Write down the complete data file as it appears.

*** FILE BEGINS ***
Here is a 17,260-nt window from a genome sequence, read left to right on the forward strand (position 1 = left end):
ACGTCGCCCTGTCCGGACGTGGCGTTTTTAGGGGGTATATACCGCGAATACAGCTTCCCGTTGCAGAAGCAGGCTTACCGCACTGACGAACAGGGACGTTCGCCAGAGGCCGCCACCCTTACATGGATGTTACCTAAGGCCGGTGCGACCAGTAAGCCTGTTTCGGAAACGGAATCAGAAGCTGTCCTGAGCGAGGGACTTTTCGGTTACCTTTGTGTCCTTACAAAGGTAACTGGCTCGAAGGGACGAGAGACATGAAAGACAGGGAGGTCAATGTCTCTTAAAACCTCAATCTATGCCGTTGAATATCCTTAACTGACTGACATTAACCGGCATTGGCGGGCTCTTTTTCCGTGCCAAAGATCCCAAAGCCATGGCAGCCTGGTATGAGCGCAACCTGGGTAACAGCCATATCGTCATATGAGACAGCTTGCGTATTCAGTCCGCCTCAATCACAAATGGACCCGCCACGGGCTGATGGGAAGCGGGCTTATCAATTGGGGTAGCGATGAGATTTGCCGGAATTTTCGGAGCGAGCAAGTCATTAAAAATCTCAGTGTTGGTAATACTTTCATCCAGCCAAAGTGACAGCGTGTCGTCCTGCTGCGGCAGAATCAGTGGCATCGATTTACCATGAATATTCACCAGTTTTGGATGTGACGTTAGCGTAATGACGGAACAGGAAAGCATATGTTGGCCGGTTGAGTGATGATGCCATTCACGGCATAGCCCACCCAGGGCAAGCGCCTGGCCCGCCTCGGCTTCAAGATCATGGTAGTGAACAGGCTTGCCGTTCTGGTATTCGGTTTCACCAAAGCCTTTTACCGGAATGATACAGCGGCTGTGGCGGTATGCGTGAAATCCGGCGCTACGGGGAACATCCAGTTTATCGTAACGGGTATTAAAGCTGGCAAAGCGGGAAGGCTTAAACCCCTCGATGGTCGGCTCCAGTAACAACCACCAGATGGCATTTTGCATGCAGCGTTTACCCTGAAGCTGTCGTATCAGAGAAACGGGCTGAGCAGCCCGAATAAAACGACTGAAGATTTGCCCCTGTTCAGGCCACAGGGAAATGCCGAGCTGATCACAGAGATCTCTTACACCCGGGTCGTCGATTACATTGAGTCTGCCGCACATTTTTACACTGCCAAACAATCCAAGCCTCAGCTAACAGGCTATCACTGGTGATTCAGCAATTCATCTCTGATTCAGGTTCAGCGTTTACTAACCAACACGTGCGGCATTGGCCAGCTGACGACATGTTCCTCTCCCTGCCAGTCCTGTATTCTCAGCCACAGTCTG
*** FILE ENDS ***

Here is a 17,260-nt window from a genome sequence, read left to right on the forward strand (position 1 = left end):
ACGTCGCCCTGTCCGGACGTGGCGTTTTTAGGGGGTATATACCGCGAATACAGCTTCCCGTTGCAGAAGCAGGCTTACCGCACTGACGAACAGGGACGTTCGCCAGAGGCCGCCACCCTTACATGGATGTTACCTAAGGCCGGTGCGACCAGTAAGCCTGTTTCGGAAACGGAATCAGAAGCTGTCCTGAGCGAGGGACTTTTCGGTTACCTTTGTGTCCTTACAAAGGTAACTGGCTCGAAGGGACGAGAGACATGAAAGACAGGGAGGTCAATGTCTCTTAAAACCTCAATCTATGCCGTTGAATATCCTTAACTGACTGACATTAACCGGCATTGGCGGGCTCTTTTTCCGTGCCAAAGATCCCAAAGCCATGGCAGCCTGGTATGAGCGCAACCTGGGTAACAGCCATATCGTCATATGAGACAGCTTGCGTATTCAGTCCGCCTCAATCACAAATGGACCCGCCACGGGCTGATGGGAAGCGGGCTTATCAATTGGGGTAGCGATGAGATTTGCCGGAATTTTCGGAGCGAGCAAGTCATTAAAAATCTCAGTGTTGGTAATACTTTCATCCAGCCAAAGTGACAGCGTGTCGTCCTGCTGCGGCAGAATCAGTGGCATCGATTTACCATGAATATTCACCAGTTTTGGATGTGACGTTAGCGTAATGACGGAACAGGAAAGCATATGTTGGCCGGTTGAGTGATGATGCCATTCACGGCATAGCCCACCCAGGGCAAGCGCCTGGCCCGCCTCGGCTTCAAGATCATGGTAGTGAACAGGCTTGCCGTTCTGGTATTCGGTTTCACCAAAGCCTTTTACCGGAATGATACAGCGGCTGTGGCGGTATGCGTGAAATCCGGCGCTACGGGGAACATCCAGTTTATCGTAACGGGTATTAAAGCTGGCAAAGCGGGAAGGCTTAAACCCCTCGATGGTCGGCTCCAGTAACAACCACCAGATGGCATTTTGCATGCAGCGTTTACCCTGAAGCTGTCGTATCAGAGAAACGGGCTGAGCAGCCCGAATAAAACGACTGAAGATTTGCCCCTGTTCAGGCCACAGGGAAATGCCGAGCTGATCACAGAGATCTCTTACACCCGGGTCGTCGATTACATTGAGTCTGCCGCACATTTTTACACTGCCAAACAATCCAAGCCTCAGCTAACAGGCTATCACTGGTGATTCAGCAATTCATCTCTGATTCAGGTTCAGCGTTTACTAACCAACACGTGCGGCATTGGCCAGCTGACGACATGTTCCTCTCCCTGCCAGTCCTGTATTCTCAGCCACAGTCTG